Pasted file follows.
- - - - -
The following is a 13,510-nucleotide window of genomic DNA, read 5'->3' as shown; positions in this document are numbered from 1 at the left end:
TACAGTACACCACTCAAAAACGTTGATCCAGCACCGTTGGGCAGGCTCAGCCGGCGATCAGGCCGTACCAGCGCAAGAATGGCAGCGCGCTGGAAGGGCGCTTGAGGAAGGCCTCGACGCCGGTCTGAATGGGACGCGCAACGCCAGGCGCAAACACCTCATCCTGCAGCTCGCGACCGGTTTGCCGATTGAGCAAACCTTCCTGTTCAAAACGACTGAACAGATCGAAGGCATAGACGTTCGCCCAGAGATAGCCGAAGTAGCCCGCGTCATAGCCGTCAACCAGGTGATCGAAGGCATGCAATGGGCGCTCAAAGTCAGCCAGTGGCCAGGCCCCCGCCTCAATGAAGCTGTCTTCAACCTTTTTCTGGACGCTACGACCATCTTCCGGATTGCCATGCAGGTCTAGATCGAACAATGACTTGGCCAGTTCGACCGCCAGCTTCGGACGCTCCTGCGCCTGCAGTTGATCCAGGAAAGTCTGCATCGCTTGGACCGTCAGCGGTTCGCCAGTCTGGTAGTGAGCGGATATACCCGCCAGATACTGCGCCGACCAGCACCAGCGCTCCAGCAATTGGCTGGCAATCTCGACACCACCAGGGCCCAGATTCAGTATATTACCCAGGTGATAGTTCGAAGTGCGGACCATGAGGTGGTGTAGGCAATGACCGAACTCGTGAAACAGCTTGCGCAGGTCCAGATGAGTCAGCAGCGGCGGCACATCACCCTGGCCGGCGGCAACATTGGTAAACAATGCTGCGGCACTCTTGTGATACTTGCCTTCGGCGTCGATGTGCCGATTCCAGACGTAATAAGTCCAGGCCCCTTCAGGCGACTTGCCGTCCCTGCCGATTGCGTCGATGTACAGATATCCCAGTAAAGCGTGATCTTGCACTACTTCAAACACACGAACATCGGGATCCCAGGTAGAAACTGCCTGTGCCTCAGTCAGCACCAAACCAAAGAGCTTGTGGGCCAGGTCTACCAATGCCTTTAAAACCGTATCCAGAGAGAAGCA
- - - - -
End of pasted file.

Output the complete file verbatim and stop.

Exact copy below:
The following is a 13,510-nucleotide window of genomic DNA, read 5'->3' as shown; positions in this document are numbered from 1 at the left end:
TACAGTACACCACTCAAAAACGTTGATCCAGCACCGTTGGGCAGGCTCAGCCGGCGATCAGGCCGTACCAGCGCAAGAATGGCAGCGCGCTGGAAGGGCGCTTGAGGAAGGCCTCGACGCCGGTCTGAATGGGACGCGCAACGCCAGGCGCAAACACCTCATCCTGCAGCTCGCGACCGGTTTGCCGATTGAGCAAACCTTCCTGTTCAAAACGACTGAACAGATCGAAGGCATAGACGTTCGCCCAGAGATAGCCGAAGTAGCCCGCGTCATAGCCGTCAACCAGGTGATCGAAGGCATGCAATGGGCGCTCAAAGTCAGCCAGTGGCCAGGCCCCCGCCTCAATGAAGCTGTCTTCAACCTTTTTCTGGACGCTACGACCATCTTCCGGATTGCCATGCAGGTCTAGATCGAACAATGACTTGGCCAGTTCGACCGCCAGCTTCGGACGCTCCTGCGCCTGCAGTTGATCCAGGAAAGTCTGCATCGCTTGGACCGTCAGCGGTTCGCCAGTCTGGTAGTGAGCGGATATACCCGCCAGATACTGCGCCGACCAGCACCAGCGCTCCAGCAATTGGCTGGCAATCTCGACACCACCAGGGCCCAGATTCAGTATATTACCCAGGTGATAGTTCGAAGTGCGGACCATGAGGTGGTGTAGGCAATGACCGAACTCGTGAAACAGCTTGCGCAGGTCCAGATGAGTCAGCAGCGGCGGCACATCACCCTGGCCGGCGGCAACATTGGTAAACAATGCTGCGGCACTCTTGTGATACTTGCCTTCGGCGTCGATGTGCCGATTCCAGACGTAATAAGTCCAGGCCCCTTCAGGCGACTTGCCGTCCCTGCCGATTGCGTCGATGTACAGATATCCCAGTAAAGCGTGATCTTGCACTACTTCAAACACACGAACATCGGGATCCCAGGTAGAAACTGCCTGTGCCTCAGTCAGCACCAAACCAAAGAGCTTGTGGGCCAGGTCTACCAATGCCTTTAAAACCGTATCCAGAGAGAAGCA